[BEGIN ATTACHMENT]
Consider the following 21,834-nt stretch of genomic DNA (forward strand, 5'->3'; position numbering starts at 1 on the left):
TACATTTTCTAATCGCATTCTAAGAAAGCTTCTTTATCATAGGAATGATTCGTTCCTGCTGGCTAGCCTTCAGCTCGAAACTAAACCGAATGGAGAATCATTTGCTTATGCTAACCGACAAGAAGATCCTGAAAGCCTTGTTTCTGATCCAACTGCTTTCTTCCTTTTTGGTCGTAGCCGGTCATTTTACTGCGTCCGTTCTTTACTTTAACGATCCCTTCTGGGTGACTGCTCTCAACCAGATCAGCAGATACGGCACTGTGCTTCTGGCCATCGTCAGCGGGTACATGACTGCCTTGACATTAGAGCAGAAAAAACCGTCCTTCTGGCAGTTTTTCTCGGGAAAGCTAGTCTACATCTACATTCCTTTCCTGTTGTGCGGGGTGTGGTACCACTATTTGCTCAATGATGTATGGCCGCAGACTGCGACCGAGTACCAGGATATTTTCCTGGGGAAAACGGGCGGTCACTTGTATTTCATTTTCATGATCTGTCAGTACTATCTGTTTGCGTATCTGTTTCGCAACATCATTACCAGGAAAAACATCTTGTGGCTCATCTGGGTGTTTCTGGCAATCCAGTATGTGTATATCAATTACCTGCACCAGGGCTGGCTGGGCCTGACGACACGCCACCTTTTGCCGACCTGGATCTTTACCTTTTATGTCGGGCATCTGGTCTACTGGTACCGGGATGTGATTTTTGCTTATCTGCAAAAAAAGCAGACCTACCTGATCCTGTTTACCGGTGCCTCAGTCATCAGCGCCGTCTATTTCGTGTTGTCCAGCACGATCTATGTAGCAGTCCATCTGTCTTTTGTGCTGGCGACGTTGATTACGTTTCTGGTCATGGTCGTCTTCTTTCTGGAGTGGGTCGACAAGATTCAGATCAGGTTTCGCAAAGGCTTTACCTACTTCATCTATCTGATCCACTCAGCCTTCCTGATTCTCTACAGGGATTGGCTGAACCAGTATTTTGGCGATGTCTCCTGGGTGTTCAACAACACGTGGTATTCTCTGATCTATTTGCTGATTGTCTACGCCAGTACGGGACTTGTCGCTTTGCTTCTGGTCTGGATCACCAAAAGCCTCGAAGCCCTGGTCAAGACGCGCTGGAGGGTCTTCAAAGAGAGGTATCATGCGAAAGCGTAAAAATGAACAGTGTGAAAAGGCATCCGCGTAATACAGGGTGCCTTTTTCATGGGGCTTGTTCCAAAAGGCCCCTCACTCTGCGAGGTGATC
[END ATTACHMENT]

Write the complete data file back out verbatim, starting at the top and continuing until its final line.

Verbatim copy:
Consider the following 21,834-nt stretch of genomic DNA (forward strand, 5'->3'; position numbering starts at 1 on the left):
TACATTTTCTAATCGCATTCTAAGAAAGCTTCTTTATCATAGGAATGATTCGTTCCTGCTGGCTAGCCTTCAGCTCGAAACTAAACCGAATGGAGAATCATTTGCTTATGCTAACCGACAAGAAGATCCTGAAAGCCTTGTTTCTGATCCAACTGCTTTCTTCCTTTTTGGTCGTAGCCGGTCATTTTACTGCGTCCGTTCTTTACTTTAACGATCCCTTCTGGGTGACTGCTCTCAACCAGATCAGCAGATACGGCACTGTGCTTCTGGCCATCGTCAGCGGGTACATGACTGCCTTGACATTAGAGCAGAAAAAACCGTCCTTCTGGCAGTTTTTCTCGGGAAAGCTAGTCTACATCTACATTCCTTTCCTGTTGTGCGGGGTGTGGTACCACTATTTGCTCAATGATGTATGGCCGCAGACTGCGACCGAGTACCAGGATATTTTCCTGGGGAAAACGGGCGGTCACTTGTATTTCATTTTCATGATCTGTCAGTACTATCTGTTTGCGTATCTGTTTCGCAACATCATTACCAGGAAAAACATCTTGTGGCTCATCTGGGTGTTTCTGGCAATCCAGTATGTGTATATCAATTACCTGCACCAGGGCTGGCTGGGCCTGACGACACGCCACCTTTTGCCGACCTGGATCTTTACCTTTTATGTCGGGCATCTGGTCTACTGGTACCGGGATGTGATTTTTGCTTATCTGCAAAAAAAGCAGACCTACCTGATCCTGTTTACCGGTGCCTCAGTCATCAGCGCCGTCTATTTCGTGTTGTCCAGCACGATCTATGTAGCAGTCCATCTGTCTTTTGTGCTGGCGACGTTGATTACGTTTCTGGTCATGGTCGTCTTCTTTCTGGAGTGGGTCGACAAGATTCAGATCAGGTTTCGCAAAGGCTTTACCTACTTCATCTATCTGATCCACTCAGCCTTCCTGATTCTCTACAGGGATTGGCTGAACCAGTATTTTGGCGATGTCTCCTGGGTGTTCAACAACACGTGGTATTCTCTGATCTATTTGCTGATTGTCTACGCCAGTACGGGACTTGTCGCTTTGCTTCTGGTCTGGATCACCAAAAGCCTCGAAGCCCTGGTCAAGACGCGCTGGAGGGTCTTCAAAGAGAGGTATCATGCGAAAGCGTAAAAATGAACAGTGTGAAAAGGCATCCGCGTAATACAGGGTGCCTTTTTCATGGGGCTTGTTCCAAAAGGCCCCTCACTCTGCGAGGTGATC